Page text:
The Charminar, was the venue Greenpeace activists chose in Hyderabad to protest against coal mining destroying forests in Central India. On October 8, the first day of the Convention on Biological Diversity being held in the city, activists unfurled a 60 foot banner from the balcony reading - ‘Stop Coal Crimes – Save Indian Forests’. The Prime Minister’s photo was also on the banner, leaving no doubt as to who was addressed. Actress and environmental activist Amala Akkineni supported this campaign to save our forests, but not just in words. She stood firm before the Charminar with a banner that read - Stop Coal Crimes.
08 October 2012
The banner at the Southside of Charminar © Greenpeace / Sudhanshu Malhotra
Soon after the banner was unfurled, the security and police officials in the area got to the task of pulling it away. Ten activists including Amala Akkineni and Greenpeace campaigners Vinuta Gopal and Jagori Dhar were detained by the police. They were released after two hours.
“Coal mining is destroying the huge bio-diversity in India. It is destroying the homes of tens of thousands of forest-dependent communities and it is threatening the natural habitat of tigers. That is why I am protesting today along with almost a quarter of a million people who have signed Greenpeace India’s petition demanding the government to stop destroying our forests,” said Amala Akkineni.
08 October 2012
Amala Akkineni carrying the banner outside Charminar © Greenpeace / Sudhanshu Malhotra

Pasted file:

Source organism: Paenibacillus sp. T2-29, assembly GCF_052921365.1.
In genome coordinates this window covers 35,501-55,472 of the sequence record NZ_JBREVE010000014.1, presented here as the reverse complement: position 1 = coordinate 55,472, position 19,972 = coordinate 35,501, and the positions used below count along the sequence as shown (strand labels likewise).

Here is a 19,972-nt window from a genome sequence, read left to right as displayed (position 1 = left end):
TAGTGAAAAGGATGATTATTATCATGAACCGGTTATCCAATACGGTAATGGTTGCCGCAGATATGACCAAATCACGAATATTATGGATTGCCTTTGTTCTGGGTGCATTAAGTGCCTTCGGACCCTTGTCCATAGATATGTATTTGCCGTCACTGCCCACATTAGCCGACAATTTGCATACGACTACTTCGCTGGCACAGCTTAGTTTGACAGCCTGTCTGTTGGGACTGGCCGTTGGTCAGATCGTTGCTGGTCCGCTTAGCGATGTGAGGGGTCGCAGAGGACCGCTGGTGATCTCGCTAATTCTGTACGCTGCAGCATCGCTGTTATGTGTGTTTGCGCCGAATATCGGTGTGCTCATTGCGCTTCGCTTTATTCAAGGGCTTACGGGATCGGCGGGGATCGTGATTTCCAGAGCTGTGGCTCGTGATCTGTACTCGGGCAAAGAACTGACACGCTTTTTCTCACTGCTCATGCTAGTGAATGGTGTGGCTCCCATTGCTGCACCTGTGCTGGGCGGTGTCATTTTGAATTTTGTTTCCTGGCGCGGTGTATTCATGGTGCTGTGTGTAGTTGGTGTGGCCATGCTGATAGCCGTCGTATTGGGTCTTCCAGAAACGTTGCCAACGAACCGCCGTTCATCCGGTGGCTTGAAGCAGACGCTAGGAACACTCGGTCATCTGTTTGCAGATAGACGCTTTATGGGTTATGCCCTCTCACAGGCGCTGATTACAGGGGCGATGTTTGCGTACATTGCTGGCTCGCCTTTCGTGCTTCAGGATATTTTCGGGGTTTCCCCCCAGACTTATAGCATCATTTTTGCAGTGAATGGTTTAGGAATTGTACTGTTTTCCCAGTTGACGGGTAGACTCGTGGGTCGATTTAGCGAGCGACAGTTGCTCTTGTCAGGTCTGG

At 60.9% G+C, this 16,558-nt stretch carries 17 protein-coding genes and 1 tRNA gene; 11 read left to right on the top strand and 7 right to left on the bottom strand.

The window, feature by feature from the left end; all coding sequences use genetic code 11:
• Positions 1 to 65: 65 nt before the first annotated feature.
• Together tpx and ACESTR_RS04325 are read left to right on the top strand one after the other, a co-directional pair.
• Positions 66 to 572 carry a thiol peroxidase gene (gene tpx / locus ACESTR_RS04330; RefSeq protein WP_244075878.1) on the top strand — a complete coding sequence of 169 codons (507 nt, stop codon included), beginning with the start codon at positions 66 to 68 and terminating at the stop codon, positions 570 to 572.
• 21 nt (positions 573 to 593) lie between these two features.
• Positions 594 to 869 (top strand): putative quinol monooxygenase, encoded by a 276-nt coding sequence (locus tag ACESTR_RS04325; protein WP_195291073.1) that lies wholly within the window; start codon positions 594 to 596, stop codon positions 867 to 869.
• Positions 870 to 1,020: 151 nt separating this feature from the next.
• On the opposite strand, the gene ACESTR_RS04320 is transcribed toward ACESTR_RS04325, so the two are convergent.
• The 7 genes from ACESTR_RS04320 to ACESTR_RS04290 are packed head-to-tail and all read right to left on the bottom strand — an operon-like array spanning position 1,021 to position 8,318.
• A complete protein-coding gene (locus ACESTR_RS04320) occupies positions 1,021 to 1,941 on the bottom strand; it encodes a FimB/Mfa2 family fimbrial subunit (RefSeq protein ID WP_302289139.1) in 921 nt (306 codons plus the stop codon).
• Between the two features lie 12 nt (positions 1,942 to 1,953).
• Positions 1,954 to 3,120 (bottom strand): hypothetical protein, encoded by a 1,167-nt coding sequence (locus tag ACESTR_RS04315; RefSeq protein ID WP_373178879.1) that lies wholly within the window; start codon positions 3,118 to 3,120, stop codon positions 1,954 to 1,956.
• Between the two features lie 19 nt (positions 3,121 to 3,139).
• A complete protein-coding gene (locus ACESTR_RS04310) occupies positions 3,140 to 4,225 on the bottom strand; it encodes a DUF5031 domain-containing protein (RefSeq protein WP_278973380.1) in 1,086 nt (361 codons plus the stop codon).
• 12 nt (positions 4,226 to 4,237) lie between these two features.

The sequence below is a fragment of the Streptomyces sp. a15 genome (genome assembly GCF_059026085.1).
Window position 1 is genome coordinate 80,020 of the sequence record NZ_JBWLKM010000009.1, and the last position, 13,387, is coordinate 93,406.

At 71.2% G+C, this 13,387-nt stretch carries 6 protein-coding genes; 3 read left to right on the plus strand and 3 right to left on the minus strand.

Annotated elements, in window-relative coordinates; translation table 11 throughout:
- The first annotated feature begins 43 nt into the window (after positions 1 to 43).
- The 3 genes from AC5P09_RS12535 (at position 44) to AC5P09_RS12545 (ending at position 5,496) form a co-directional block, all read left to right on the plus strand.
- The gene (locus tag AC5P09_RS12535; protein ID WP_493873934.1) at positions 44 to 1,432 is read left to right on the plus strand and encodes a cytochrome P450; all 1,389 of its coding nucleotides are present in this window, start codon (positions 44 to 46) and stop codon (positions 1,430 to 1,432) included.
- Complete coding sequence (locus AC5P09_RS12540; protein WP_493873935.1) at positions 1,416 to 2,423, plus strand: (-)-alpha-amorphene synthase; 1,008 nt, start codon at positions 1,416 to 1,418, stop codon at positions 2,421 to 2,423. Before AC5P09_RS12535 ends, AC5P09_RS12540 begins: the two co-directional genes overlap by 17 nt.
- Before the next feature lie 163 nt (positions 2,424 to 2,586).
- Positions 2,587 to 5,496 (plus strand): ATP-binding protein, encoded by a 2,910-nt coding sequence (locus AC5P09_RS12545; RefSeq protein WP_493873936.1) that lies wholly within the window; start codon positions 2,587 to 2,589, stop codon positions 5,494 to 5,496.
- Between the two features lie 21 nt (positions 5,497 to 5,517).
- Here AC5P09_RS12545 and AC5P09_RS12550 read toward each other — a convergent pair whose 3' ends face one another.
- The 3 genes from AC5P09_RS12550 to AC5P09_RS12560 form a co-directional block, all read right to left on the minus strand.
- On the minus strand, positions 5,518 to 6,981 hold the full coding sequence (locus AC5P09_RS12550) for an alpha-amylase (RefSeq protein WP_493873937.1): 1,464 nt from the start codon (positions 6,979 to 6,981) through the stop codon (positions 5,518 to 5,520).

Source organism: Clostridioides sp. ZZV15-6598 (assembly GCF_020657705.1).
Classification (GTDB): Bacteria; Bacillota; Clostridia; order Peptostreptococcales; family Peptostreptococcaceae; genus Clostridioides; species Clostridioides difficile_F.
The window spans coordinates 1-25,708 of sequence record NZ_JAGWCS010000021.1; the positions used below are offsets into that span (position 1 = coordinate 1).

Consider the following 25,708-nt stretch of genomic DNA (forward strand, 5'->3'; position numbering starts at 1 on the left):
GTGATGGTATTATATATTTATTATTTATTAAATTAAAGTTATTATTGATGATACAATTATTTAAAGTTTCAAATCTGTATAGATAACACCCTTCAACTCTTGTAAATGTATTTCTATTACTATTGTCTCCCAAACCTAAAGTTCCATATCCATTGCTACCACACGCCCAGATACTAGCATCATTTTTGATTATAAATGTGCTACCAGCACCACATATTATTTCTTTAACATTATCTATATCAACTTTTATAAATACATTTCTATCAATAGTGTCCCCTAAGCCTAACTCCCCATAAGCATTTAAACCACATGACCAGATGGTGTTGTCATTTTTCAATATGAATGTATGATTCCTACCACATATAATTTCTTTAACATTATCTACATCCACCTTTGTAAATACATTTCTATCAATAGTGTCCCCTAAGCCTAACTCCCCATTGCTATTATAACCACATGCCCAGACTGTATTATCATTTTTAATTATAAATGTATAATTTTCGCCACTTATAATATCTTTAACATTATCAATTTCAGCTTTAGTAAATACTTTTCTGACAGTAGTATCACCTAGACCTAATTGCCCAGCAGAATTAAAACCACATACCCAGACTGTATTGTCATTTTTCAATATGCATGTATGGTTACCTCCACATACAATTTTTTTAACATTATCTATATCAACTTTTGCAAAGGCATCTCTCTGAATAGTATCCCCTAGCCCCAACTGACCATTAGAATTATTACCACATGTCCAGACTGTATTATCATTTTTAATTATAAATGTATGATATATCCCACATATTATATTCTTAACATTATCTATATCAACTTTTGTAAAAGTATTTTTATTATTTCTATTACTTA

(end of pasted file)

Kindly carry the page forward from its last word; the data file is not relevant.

This protest took place just hours after Jayanthi Natarajan, Minster of Environment and Forests, concluded her inaugural address at the eleventh meeting of the Conference of the Parties (COP-11) at the Convention on Biological Diversity (CBD) being held in Hyderabad. Signed by 150 government leaders, the Convention on Biological Diversity is dedicated to promoting sustainable development and conserving bio-diversity. Greenpeace urges the government to prove that they are really concerned about conserving bio-diversity in the country by protecting Central Indian forests from coal mining
Vinuta Gopal, head of Greenpeace’s Climate and Energy campaign said: “It is utterly hypocritical for the Minister of Environment and Forests to stand up in front of thousands of delegates at this conference on bio-diversity while at the same time her government is engaged in acts of wanton environmental vandalism that is demolishing millions of hectares of forests and affecting thousands of forest dependent communities and their families.”
08 October 2012
Police and security remove the banner © Greenpeace / Sudhanshu Malhotra
On October 15, 2012, Greenpeace and the environmental action group Kalpavriksh will release a report highlighting how coal mining in Central India is destroying the lives of thousands of forest dependent communities. This study will be released on the eve of the Prime Minister’s speech at the convention.
07 October 2012
Amala Akkineni and Greenpeace activists were released after being detained for two hours © Greenpeace / Sudhanshu Malhotra
Playing host to the international Convention on Biological Diversity has no meaning if our government does not pledge to protect our forests, tigers, other wildlife and forest dependent communities. According to government figures, elaborated on in a Greenpeace report, coal reserves in India will not last more than 40 years so we would have to find alternatives soon enough. So, is it logical to destroy our precious forests for a short term energy fix?
The Greenpeace petition to the PM to save our forests has received over 2,40,000 signatures till date. This proves that there are a lot of concerned individuals but as citizens of this country we must all stand up to protect our natural resources before they are gone forever. Let us keep trying to protect what rightfully belongs to us all. To support this campaign and help save our forests and wildlife, visit www.junglistan.org/home.